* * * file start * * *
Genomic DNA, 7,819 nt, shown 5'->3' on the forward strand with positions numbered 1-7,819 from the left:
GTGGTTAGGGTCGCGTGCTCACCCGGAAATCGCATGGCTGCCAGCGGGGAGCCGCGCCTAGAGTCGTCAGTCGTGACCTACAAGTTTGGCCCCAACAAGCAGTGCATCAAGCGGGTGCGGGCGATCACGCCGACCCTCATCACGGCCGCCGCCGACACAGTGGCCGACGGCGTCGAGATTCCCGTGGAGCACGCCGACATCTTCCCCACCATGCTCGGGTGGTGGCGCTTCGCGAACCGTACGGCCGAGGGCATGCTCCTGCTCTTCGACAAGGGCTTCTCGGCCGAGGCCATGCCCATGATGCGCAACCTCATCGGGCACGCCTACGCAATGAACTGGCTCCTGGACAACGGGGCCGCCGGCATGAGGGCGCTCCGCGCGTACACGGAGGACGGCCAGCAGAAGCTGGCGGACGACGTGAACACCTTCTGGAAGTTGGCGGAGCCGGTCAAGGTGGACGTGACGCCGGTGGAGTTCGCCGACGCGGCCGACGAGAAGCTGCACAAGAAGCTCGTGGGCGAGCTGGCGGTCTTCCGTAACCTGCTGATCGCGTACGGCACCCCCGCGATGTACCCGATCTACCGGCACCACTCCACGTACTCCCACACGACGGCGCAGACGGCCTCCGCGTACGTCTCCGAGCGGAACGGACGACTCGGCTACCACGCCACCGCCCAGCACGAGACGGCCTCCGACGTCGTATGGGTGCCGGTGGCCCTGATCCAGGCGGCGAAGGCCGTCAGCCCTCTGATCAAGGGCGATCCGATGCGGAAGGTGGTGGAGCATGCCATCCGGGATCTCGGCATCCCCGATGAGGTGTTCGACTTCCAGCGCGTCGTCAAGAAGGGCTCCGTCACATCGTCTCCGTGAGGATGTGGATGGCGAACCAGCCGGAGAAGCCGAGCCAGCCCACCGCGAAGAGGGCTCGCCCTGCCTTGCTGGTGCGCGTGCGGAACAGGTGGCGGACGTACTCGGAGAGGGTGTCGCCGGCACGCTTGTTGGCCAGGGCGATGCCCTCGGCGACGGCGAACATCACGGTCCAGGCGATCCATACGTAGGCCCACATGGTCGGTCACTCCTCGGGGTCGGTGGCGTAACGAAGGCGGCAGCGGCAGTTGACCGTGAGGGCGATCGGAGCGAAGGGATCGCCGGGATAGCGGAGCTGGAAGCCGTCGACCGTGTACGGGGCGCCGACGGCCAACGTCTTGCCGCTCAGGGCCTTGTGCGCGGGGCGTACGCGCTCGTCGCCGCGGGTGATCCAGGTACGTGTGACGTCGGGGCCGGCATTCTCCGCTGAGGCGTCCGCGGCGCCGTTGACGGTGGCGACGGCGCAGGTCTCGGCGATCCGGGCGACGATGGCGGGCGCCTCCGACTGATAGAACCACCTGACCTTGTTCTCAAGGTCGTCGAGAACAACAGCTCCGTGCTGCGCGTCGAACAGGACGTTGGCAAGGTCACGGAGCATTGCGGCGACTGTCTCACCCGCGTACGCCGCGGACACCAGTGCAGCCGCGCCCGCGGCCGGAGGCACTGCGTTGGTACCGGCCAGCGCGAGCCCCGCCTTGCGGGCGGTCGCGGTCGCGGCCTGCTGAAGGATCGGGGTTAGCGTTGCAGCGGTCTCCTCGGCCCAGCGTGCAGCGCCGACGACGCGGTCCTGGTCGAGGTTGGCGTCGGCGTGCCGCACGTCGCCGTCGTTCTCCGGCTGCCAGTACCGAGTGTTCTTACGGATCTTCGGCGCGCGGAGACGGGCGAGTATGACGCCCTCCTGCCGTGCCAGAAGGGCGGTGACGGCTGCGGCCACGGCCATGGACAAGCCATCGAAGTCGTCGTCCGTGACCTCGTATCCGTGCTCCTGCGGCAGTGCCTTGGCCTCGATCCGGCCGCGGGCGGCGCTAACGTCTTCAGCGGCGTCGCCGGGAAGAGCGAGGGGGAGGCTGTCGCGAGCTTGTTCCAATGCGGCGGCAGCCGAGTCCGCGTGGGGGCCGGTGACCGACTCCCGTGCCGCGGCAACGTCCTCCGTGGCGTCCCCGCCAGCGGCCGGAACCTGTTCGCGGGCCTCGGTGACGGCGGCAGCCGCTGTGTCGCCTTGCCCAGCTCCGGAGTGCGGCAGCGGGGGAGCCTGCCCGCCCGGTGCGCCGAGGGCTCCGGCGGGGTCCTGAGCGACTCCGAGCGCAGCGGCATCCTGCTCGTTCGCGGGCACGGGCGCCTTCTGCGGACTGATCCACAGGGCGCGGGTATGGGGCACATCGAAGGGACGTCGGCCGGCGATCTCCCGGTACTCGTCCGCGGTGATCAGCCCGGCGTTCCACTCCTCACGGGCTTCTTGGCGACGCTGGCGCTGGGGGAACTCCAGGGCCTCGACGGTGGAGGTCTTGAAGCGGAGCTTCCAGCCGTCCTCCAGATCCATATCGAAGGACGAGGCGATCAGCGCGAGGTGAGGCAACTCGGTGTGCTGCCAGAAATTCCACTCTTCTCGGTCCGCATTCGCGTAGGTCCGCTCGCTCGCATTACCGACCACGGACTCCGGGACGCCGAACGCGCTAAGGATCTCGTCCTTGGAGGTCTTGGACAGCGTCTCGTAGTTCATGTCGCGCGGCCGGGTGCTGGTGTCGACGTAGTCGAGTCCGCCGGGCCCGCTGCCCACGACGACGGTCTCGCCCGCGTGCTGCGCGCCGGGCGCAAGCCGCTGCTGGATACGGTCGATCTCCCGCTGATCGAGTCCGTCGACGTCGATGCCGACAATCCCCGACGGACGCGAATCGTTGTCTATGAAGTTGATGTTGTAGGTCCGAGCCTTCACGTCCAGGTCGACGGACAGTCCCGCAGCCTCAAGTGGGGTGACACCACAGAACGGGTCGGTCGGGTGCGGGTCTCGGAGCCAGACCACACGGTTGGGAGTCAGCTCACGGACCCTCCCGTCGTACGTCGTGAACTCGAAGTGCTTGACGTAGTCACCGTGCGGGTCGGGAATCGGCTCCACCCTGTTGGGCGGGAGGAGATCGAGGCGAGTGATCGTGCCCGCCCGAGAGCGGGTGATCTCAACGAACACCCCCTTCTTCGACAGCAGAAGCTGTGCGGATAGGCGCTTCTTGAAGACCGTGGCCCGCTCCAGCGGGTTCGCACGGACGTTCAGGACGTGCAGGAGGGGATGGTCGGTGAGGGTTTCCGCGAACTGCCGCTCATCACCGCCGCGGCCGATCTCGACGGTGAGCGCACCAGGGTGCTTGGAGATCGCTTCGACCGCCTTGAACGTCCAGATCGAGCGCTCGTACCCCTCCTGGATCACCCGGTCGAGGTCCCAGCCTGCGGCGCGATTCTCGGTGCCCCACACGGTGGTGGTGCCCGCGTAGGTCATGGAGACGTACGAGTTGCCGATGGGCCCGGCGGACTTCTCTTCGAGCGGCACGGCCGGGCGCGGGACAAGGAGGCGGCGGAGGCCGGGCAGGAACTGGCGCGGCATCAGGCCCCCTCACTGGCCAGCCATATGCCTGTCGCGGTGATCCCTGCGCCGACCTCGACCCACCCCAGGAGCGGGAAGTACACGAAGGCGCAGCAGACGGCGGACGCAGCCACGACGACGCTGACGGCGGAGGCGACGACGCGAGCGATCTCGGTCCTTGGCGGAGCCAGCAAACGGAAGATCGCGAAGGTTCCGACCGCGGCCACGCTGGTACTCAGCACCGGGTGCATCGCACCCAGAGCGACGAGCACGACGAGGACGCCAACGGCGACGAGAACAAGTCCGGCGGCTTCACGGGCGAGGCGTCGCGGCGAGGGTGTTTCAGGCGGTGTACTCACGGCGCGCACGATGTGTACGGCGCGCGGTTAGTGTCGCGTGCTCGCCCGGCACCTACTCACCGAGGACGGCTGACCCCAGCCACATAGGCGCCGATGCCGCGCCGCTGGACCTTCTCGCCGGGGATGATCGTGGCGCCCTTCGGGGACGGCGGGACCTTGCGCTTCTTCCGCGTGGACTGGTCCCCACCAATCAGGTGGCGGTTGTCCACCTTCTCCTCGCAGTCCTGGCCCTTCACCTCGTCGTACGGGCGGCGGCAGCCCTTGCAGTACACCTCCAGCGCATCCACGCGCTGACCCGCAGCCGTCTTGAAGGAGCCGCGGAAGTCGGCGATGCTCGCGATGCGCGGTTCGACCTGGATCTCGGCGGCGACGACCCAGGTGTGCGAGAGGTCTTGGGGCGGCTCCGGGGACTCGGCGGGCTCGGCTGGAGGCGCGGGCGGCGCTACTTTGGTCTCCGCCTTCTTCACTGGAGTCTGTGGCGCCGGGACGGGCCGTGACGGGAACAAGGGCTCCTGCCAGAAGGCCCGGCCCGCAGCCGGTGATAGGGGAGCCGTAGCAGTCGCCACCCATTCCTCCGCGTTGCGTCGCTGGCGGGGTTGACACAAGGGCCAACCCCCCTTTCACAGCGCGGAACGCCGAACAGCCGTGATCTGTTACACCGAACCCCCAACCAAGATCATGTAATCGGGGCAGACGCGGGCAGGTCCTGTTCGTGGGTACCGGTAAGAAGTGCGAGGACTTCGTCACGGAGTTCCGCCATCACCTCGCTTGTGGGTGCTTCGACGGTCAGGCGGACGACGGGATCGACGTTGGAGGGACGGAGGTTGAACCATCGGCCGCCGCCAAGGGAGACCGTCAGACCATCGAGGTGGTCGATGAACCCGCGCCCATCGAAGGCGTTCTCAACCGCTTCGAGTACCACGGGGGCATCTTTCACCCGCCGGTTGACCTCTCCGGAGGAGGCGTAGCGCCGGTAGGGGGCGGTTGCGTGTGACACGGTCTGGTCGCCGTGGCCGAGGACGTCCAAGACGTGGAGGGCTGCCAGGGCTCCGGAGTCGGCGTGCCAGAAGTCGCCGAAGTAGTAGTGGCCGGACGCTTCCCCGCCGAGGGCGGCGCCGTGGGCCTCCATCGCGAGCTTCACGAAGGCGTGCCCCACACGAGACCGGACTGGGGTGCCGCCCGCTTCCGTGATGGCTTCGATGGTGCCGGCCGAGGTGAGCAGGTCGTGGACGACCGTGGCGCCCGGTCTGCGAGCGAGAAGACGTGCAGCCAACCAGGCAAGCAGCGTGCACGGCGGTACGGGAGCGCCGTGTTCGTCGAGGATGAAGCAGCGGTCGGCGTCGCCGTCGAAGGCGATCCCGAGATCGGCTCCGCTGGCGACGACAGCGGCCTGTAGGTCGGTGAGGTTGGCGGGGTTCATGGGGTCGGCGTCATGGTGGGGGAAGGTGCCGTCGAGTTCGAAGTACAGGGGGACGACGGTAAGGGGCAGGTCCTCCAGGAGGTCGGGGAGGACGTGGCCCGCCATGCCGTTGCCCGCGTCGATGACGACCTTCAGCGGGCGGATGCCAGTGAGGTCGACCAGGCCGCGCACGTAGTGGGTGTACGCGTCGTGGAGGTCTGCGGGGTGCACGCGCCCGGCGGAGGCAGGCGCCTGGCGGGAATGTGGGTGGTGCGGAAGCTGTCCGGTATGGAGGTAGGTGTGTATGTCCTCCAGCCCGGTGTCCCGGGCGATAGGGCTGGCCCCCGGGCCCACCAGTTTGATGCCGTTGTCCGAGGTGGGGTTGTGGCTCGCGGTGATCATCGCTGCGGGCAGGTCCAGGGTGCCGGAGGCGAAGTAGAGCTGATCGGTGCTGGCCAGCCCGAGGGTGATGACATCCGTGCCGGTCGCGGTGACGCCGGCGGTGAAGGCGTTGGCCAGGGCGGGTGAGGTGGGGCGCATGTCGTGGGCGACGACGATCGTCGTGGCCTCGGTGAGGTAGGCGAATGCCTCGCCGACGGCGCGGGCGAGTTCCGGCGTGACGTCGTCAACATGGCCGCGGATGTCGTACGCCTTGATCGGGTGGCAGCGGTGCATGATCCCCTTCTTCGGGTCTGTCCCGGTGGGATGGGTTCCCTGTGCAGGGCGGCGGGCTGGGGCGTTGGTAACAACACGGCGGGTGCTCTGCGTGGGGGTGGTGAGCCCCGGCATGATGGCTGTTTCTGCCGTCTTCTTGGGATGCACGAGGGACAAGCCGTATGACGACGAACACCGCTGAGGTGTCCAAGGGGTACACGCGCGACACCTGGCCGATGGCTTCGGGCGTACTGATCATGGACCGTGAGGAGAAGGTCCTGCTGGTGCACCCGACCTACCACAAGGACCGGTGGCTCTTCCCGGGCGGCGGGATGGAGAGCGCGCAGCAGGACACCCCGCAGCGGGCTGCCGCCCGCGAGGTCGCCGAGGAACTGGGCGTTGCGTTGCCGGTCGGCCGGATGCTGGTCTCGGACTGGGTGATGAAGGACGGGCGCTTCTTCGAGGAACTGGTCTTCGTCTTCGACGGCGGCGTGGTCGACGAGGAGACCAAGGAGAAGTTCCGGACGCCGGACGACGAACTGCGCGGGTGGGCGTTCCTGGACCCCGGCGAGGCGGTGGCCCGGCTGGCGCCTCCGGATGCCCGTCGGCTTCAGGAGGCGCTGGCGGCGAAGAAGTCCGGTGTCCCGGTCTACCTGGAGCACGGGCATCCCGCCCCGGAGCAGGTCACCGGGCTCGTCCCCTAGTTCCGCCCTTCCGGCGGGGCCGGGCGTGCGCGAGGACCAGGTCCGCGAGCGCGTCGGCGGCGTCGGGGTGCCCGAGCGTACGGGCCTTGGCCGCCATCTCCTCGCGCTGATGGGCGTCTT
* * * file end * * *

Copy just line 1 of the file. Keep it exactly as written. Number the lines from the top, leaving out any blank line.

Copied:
Genomic DNA, 7,819 nt, shown 5'->3' on the forward strand with positions numbered 1-7,819 from the left: